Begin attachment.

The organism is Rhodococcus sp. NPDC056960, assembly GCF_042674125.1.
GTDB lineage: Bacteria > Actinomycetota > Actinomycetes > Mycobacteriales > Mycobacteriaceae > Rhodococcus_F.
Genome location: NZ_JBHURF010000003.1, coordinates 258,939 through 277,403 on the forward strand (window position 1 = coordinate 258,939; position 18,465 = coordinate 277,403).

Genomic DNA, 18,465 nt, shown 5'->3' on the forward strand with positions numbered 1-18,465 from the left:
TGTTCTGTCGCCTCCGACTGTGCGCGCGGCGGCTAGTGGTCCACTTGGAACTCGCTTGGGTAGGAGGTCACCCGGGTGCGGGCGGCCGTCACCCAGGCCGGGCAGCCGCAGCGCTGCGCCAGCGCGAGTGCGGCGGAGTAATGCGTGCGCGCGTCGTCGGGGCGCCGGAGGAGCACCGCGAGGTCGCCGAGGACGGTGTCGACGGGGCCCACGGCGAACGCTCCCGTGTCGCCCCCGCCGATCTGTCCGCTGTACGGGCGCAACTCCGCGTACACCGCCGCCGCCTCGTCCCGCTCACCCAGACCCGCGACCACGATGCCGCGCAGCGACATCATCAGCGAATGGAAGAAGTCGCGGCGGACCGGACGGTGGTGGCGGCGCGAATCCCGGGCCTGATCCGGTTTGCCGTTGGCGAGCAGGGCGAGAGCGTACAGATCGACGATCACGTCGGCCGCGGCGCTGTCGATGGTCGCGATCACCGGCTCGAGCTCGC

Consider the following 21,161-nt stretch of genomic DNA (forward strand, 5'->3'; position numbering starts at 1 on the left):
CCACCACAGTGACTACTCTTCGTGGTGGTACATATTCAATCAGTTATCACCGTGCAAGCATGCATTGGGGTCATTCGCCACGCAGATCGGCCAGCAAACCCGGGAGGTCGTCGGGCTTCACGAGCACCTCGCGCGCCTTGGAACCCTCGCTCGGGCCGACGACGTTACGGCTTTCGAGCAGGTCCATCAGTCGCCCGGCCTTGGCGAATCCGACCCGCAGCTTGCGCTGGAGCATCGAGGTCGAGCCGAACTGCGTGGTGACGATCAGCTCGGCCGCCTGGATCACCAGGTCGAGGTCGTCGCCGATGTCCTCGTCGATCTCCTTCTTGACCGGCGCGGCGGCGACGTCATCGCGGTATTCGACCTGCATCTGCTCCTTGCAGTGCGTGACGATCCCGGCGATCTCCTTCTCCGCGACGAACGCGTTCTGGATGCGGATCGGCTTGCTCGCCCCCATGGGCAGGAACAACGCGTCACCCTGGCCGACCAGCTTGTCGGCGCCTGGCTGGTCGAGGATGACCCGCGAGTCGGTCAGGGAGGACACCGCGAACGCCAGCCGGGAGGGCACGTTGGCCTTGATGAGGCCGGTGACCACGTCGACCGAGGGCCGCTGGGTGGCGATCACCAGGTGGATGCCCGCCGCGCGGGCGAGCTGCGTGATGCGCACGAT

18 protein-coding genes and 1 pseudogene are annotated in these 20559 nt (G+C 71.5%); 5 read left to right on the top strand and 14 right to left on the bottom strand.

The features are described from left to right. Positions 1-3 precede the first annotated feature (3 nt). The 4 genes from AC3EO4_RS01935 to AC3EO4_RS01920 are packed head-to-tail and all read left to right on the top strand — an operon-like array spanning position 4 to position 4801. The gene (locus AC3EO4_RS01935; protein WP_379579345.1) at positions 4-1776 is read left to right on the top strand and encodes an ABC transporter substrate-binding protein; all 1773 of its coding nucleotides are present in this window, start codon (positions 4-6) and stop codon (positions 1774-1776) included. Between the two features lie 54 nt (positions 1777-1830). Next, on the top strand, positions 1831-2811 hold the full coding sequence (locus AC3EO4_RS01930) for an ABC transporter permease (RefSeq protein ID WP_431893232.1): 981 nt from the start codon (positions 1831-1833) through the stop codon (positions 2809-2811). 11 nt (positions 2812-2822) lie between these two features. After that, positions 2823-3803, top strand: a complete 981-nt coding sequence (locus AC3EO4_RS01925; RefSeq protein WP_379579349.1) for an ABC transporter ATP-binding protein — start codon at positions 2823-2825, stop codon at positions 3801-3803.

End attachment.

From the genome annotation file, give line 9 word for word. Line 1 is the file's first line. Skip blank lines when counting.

The features are described from left to right. Positions 1-3 precede the first annotated feature (3 nt). The 4 genes from AC3EO4_RS01935 to AC3EO4_RS01920 are packed head-to-tail and all read left to right on the top strand — an operon-like array spanning position 4 to position 4801. The gene (locus AC3EO4_RS01935; protein WP_379579345.1) at positions 4-1776 is read left to right on the top strand and encodes an ABC transporter substrate-binding protein; all 1773 of its coding nucleotides are present in this window, start codon (positions 4-6) and stop codon (positions 1774-1776) included. Between the two features lie 54 nt (positions 1777-1830). Next, on the top strand, positions 1831-2811 hold the full coding sequence (locus AC3EO4_RS01930) for an ABC transporter permease (RefSeq protein ID WP_431893232.1): 981 nt from the start codon (positions 1831-1833) through the stop codon (positions 2809-2811). 11 nt (positions 2812-2822) lie between these two features. After that, positions 2823-3803, top strand: a complete 981-nt coding sequence (locus AC3EO4_RS01925; RefSeq protein WP_379579349.1) for an ABC transporter ATP-binding protein — start codon at positions 2823-2825, stop codon at positions 3801-3803.